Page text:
-75% of the time, you can make that repair yourself or get a buddy to show you how to do it. That said, if it involves remodeling, knocking out walls, electricity, or an internal combustion engine, make sure you know what you're doing or get a pro. Electrocution is not your friend.
                        -Can you get by without whatever it is? You don't need it. Is it a one time use purchase for a repair or something similar? Beg or borrow it from a friend or neighbor.
                        -Birth control, whatever your method. Extra mouths cost money.
                        Life is not a journey to the grave with the intention of arriving safely in a pretty and well preserved body, but rather to skid in broadside, thoroughly used up, totally worn out, steak in one hand, chocolate in the other, yelling "Holy F***, What a Ride!"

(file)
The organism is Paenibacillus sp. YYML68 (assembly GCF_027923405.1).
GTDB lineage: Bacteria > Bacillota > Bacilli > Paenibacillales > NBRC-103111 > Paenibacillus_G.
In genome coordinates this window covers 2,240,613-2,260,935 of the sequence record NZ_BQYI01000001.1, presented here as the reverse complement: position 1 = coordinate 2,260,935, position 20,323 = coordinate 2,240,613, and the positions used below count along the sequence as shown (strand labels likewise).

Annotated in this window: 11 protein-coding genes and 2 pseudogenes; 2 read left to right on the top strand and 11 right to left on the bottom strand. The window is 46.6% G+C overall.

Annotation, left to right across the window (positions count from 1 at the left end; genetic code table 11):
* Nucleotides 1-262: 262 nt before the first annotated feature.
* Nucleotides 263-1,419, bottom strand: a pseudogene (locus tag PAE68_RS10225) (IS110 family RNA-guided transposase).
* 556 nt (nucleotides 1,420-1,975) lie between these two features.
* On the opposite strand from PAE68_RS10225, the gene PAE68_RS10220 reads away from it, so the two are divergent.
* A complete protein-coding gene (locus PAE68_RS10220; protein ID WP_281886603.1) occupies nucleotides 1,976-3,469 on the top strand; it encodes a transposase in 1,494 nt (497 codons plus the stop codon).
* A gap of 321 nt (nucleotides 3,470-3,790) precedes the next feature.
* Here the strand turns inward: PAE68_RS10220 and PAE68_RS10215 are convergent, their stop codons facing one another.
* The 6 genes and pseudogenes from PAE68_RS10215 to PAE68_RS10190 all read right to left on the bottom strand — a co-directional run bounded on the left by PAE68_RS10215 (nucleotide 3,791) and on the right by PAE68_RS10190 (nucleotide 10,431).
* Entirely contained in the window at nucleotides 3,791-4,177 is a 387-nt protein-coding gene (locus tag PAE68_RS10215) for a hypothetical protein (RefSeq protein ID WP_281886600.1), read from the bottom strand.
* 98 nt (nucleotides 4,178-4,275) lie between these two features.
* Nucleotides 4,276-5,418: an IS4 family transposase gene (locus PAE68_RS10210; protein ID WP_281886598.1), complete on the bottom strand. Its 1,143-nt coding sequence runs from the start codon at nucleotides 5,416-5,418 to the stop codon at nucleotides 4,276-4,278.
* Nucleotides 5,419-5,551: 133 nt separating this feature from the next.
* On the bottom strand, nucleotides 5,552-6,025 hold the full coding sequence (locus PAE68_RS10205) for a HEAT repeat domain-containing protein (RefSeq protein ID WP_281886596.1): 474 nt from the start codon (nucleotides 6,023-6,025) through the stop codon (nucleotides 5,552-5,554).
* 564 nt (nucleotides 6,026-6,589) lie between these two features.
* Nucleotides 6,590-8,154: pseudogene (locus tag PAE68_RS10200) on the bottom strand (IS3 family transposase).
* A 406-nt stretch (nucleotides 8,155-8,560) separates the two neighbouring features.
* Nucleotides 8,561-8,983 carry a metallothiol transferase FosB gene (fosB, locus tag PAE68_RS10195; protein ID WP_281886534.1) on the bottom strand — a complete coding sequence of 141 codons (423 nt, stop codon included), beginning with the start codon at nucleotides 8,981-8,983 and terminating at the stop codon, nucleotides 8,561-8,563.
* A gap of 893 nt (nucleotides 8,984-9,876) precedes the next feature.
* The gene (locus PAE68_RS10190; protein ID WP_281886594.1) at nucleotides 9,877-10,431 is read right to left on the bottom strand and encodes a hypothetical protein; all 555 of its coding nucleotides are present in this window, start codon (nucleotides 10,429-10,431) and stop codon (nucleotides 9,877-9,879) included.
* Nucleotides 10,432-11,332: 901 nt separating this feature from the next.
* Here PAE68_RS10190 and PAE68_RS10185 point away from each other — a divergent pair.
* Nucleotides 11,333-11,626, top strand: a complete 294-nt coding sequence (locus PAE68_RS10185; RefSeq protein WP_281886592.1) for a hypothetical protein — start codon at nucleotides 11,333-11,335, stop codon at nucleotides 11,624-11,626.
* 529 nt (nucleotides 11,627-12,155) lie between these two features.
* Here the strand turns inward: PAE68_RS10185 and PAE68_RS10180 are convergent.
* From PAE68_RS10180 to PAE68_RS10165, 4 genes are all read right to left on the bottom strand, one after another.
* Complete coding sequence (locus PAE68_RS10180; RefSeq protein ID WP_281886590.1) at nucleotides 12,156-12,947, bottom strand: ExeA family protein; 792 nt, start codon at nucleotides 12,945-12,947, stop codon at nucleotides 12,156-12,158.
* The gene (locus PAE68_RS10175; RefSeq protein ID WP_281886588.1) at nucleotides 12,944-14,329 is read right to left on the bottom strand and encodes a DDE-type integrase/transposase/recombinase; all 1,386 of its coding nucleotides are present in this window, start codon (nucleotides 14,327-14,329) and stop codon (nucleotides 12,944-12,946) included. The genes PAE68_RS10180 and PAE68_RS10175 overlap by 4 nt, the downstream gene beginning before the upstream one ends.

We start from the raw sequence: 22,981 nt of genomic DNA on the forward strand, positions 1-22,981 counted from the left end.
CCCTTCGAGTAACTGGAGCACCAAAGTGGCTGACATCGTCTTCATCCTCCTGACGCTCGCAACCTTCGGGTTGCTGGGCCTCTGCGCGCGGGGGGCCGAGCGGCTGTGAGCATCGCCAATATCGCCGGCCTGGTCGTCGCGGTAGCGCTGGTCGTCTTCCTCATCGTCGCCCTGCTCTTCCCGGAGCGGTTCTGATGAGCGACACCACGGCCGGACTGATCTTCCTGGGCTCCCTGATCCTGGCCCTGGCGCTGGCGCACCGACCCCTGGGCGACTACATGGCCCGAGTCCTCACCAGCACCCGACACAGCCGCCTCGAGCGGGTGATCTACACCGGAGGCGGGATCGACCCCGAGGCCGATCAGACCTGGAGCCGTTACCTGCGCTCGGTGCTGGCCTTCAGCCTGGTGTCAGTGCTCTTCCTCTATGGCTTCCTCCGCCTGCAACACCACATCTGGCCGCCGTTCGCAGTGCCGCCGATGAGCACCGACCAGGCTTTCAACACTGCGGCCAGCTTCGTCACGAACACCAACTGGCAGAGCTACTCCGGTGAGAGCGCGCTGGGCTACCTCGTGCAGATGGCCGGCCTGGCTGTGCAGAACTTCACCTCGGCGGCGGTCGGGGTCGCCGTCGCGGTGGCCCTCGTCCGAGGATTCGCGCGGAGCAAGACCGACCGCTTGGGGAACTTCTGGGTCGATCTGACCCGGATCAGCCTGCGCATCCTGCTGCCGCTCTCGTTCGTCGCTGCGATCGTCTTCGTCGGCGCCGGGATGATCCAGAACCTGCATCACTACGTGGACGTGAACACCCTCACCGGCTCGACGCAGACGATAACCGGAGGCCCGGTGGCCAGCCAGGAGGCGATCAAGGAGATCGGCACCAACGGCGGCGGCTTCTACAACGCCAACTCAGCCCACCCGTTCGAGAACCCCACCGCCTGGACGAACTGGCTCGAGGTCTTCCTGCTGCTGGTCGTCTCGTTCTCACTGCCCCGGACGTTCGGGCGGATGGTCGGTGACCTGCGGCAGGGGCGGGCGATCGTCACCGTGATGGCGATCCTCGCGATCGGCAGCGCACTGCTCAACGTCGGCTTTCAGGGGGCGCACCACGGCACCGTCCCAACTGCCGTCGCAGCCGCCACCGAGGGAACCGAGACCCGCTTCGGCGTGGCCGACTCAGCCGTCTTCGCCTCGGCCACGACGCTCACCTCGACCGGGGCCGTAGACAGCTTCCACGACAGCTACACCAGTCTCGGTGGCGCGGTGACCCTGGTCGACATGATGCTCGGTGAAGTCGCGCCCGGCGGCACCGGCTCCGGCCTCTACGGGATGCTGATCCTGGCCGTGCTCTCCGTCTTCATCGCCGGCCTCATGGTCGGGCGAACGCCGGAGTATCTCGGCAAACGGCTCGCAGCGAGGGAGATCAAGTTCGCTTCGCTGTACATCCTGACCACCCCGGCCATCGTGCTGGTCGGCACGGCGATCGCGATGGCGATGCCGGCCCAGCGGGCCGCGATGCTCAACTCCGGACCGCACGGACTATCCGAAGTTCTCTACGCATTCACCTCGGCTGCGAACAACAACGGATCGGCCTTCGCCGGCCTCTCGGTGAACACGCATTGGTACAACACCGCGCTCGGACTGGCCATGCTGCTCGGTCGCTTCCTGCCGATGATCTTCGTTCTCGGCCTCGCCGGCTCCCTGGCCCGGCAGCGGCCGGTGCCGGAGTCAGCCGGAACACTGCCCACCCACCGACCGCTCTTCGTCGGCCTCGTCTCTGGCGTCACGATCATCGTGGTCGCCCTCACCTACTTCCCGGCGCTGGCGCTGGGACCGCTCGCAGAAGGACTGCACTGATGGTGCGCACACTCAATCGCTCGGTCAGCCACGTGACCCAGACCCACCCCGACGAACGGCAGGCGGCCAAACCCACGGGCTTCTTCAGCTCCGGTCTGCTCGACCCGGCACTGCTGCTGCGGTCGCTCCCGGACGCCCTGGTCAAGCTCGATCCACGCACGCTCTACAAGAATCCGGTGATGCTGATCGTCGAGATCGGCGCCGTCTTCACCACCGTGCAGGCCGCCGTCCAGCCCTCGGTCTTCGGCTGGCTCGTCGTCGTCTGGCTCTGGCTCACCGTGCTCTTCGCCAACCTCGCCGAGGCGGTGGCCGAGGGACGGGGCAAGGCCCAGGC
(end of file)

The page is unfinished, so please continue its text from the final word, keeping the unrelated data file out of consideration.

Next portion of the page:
My Latest Journal


                        • #13
                          Never throw leftover food out - turn it into soup and freeze in single portions so you only heat what you're actually going to use (you can put pretty much anything into leftover soup!).

                          Learn to sew and darn - then you can repair just about anything in the way of clothes and soft furnishings, and make your own curtains and blinds, too.

                          Use charity/thrift stores - you can always personalise what you buy with bits of worn out clothing that really can't be used any more.

                          Learn to turn collars and cuffs on shirts - you'll get several years more use from them.

                          Use your freezer if you have one. Buy food on offer and freeze it. If you have to bulk buy, then consider bulk cooking and freezing in appropriate portions (it's amazing how much money and ultimately time that saves!).

                          Turn lights off when you leave a room, and consider using fewer lights in each room. Use daylight where possible.